The White House Correspondents’ Association (WHCA) has long-cited its scholarships for aspiring journalists to justify the tax-exempt charitable status of its blow-out, televised annual dinner, but only a small fraction of the IRS-designated 501(c)(3) organization’s fundraising is awarded to students.
Last year, just 13.4 percent of the White House Correspondents’ Dinner’s revenue went to scholarships. As Columbia Journalism Review‘s Karen K. Ho reported:
[T]he dinner cost $553,719 to put on, and generated $806,250 in ticket sales and donations. (A detailed accounting of the 2018 event isn’t yet available.) Less than half of the contributions—$108,000—went to 25 scholarships; the rest went to general operating expenses like the organization’s searchable pool report archive or programming like panels with former White House secretaries. And the WHCA as a whole netted just over $29,000 for the fiscal year ending in October 2017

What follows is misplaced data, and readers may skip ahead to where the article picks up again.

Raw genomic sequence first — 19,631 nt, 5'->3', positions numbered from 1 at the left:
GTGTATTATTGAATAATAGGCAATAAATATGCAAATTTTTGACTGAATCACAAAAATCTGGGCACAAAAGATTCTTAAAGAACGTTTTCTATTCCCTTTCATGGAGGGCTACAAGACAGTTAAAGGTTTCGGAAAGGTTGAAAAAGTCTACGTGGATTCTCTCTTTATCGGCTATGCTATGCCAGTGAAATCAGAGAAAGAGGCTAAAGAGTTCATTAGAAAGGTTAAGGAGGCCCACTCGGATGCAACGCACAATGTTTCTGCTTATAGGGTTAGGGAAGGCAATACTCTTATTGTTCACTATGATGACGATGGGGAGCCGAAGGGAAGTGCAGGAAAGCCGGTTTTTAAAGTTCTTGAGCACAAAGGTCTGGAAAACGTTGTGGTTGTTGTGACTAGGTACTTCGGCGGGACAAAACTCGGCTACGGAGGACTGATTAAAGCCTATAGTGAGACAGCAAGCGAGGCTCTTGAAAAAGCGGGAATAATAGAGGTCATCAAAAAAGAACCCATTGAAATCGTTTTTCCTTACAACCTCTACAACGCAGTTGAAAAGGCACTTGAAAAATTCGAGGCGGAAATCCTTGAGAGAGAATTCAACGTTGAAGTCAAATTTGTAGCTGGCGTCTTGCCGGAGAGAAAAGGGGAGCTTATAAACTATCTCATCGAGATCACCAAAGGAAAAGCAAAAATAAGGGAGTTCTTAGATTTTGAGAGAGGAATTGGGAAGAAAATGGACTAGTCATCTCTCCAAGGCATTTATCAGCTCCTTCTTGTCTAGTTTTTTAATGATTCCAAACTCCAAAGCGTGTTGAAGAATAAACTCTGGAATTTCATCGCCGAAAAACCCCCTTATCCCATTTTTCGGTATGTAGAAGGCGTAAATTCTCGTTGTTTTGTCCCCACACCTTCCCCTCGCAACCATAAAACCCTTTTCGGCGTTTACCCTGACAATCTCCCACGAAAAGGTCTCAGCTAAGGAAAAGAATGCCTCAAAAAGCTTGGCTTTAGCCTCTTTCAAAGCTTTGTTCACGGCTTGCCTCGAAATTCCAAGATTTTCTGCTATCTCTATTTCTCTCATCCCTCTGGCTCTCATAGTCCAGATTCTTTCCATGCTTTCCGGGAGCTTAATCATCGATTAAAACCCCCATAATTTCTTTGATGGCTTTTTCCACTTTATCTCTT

$452,817 was spent on the venue and food, $24,191 on host Hasan Minhaj and other entertainment, and $76,711 for the percent of the executive director’s salary spent working on the dinner, as well as payments to vendors and event staff for a total of $553,719.
In 2016, it was even worse. The Washington Post reported the annual dinner was “nearly the entire source of [the association’s] annual revenue of around $600,000.” That year, the association awarded “about $77,500 to 18 students,” Money‘s Kaitlin Mulhere reported. “That’s small change compared to the incredible amount of money spent on and around what’s been dubbed D.C.’s Nerd Prom,” she added.
At just 12.9 percent of its estimated revenue, the WHCA’s 2016 scholarship payout was down from the 21.5 percent spent in 2014, which was also down from 26 percent in 2013 and nearly 60 percent in 2009, according to the Washingtonian.
In a statement on its website, the WHCA says it will give $134,500 to students this year. So far, 26 recipients have received $112,000. While additional details about the WHCA’s 2018 finances are, for now, unavailable, some reports estimate attendance this year was around 3,000. At $300 a seat, and thus, an approximate revenue of $900,000, an estimate for the association’s scholarship payout in 2018 would be roughly 15 percent.
Read the rest at: WHCA